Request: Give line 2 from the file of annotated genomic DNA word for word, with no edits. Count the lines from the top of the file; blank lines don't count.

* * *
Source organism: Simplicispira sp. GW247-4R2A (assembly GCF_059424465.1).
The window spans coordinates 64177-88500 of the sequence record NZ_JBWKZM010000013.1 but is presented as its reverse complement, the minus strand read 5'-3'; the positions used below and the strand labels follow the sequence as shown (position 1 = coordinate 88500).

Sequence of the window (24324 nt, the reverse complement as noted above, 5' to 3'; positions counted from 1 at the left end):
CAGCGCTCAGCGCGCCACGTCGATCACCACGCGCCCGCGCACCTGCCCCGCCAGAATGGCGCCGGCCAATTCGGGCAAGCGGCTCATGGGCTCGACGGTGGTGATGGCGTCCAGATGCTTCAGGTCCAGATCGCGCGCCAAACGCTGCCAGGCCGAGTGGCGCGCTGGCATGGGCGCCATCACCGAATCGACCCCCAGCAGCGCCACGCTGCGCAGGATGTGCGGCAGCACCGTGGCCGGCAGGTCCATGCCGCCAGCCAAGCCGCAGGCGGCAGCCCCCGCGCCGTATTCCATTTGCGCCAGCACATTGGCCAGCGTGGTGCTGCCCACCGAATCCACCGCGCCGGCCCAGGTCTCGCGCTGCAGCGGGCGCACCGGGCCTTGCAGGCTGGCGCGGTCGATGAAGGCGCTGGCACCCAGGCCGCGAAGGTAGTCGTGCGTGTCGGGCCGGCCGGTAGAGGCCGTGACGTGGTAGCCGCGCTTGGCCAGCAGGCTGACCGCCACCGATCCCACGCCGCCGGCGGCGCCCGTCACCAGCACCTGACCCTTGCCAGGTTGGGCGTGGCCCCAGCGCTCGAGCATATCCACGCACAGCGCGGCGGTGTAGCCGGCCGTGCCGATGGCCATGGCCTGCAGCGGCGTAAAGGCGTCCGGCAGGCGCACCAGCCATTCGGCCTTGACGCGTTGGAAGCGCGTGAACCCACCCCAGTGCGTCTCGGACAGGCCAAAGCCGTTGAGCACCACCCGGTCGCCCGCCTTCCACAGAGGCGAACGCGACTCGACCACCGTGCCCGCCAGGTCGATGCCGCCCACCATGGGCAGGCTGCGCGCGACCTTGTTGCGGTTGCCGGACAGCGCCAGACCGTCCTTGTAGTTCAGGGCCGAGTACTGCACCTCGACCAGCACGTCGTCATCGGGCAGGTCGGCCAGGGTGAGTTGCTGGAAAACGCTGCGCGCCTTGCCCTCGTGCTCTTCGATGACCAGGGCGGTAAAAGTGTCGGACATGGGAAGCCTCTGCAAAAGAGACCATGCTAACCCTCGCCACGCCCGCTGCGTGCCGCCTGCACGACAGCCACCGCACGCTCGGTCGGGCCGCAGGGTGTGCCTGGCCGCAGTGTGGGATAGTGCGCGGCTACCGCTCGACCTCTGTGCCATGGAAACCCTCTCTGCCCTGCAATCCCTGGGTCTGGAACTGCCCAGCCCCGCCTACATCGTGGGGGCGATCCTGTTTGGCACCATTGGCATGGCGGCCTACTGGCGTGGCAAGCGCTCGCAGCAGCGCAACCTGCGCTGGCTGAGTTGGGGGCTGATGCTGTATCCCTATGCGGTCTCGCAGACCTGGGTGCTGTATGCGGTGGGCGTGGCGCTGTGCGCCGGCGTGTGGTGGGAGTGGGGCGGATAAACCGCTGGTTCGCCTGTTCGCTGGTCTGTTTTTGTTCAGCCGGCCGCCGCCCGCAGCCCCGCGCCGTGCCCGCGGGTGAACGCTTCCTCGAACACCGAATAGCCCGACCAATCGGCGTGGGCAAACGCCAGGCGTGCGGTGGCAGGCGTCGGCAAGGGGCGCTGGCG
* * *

The window spans coordinates 64177-88500 of the sequence record NZ_JBWKZM010000013.1 but is presented as its reverse complement, the minus strand read 5'-3'; the positions used below and the strand labels follow the sequence as shown (position 1 = coordinate 88500).